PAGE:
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Economic Report

Economic reports, briefs issued by Samsung Economic Research Institute

Young Consumers Drive China's New Economic Model

Young Consumers Drive China's New Economic Model

YOO Jin-Seok

Aug. 5, 2013

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China is transforming from "world factory" to "consumption powerhouse." Since the launch of its 12th Five-year Plan (2011-2015), the country has been shifting from export/investment-led expansion to growth driven by consumer spending. The aim is to balance the economy.

This policy paradigm shift comes as China's top leaders acknowledge that continued reliance on state and corporate investment and exports is no longer conducive to stable growth. Overcapacity and over-development already is widespread and wage inflation is ending global manufacturers' attraction to China for parts assembly and export. The contribution of investments to GDP growth fell to 50.4% last year from 52.9% in 2010. Net exports' contribution dropped to -2.2% in 2012 from 4% in 2010.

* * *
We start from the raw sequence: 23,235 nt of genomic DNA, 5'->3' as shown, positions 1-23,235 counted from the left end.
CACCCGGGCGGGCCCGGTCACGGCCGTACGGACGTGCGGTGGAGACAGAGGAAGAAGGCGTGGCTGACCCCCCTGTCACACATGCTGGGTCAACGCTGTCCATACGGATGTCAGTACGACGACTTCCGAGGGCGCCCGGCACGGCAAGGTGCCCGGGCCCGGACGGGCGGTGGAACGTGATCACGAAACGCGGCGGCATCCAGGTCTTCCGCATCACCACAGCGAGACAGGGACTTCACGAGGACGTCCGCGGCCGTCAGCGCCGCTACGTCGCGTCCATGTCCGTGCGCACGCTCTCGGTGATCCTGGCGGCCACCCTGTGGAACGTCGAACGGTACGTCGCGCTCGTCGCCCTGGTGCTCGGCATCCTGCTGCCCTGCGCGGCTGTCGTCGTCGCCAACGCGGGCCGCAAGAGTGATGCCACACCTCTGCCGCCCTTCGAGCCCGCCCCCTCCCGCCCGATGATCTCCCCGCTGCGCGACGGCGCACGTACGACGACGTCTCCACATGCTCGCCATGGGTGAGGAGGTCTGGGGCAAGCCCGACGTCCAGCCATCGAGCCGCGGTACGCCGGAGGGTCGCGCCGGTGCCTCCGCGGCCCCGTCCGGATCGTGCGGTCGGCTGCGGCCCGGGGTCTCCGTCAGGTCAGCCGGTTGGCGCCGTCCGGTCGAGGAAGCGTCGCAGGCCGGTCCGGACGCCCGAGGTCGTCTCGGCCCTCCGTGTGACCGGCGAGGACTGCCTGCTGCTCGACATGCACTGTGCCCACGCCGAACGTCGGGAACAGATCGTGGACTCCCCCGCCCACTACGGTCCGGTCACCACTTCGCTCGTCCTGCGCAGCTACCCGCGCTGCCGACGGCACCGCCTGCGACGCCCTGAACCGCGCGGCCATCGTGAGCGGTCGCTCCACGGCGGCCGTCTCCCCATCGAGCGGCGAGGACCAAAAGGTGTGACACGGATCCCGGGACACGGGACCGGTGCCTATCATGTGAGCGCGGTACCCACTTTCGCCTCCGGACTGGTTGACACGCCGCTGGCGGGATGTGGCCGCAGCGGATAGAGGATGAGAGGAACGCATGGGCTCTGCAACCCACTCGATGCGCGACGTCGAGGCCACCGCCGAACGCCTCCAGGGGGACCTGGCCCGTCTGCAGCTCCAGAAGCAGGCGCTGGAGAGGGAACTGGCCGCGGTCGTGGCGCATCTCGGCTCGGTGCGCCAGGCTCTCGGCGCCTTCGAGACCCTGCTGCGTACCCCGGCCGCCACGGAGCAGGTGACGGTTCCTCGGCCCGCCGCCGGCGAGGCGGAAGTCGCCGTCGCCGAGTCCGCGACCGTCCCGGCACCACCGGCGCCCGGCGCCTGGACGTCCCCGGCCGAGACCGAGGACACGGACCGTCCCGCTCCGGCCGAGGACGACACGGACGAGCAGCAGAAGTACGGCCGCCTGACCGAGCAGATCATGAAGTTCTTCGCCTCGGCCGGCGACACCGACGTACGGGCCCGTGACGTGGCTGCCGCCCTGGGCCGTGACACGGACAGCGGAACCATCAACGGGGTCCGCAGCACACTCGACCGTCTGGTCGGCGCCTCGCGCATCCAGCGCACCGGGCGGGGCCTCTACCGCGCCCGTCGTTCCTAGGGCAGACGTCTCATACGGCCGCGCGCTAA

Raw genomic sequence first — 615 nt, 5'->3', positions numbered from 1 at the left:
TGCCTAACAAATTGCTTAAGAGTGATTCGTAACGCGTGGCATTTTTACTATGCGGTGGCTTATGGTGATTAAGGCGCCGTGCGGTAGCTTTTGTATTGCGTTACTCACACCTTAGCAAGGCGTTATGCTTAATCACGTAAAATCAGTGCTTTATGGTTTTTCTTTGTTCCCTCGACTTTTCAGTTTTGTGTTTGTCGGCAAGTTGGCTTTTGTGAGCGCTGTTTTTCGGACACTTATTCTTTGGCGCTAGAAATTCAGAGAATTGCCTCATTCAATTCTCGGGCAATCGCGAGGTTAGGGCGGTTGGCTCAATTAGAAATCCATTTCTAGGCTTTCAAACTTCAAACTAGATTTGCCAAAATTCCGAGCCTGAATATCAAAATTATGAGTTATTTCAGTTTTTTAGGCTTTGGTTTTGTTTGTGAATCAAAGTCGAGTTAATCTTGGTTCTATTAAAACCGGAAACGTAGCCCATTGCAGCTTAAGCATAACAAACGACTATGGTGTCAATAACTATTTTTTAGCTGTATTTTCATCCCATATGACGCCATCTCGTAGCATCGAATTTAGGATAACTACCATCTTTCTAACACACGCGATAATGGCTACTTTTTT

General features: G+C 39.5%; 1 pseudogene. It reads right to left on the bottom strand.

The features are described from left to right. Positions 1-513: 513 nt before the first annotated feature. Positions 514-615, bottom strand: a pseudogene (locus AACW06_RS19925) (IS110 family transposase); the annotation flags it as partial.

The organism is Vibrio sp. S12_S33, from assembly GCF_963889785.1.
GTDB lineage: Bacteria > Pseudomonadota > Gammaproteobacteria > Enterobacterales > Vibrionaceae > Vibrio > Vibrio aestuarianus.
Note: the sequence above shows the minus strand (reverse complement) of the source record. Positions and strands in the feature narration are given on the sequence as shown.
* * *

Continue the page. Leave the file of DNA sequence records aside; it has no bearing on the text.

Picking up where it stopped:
The shift is well under way. Domestic consumption has grown at an annual average rate of 14-15% during the past five years. As a result, consumption's contribution to growth reached 51.8% in 2012, up from 43.1% in 2010.

The government's determination to expand domestic demand and stepped-up urbanization drive by China's new leaders are set to stimulate further gains in private spending. A 1% increase in the urbanization ratio lifts consumption by an estimated 1.6 percentage points. That translates into additional 100 billion-130 billion yuan (US$16 billion-20 billion) of consumption pumped into the economy annually. By 2015, China may likely see its consumption reach US$6.1 trillion, surpassing Japan as the world's second-largest consumer after the US.

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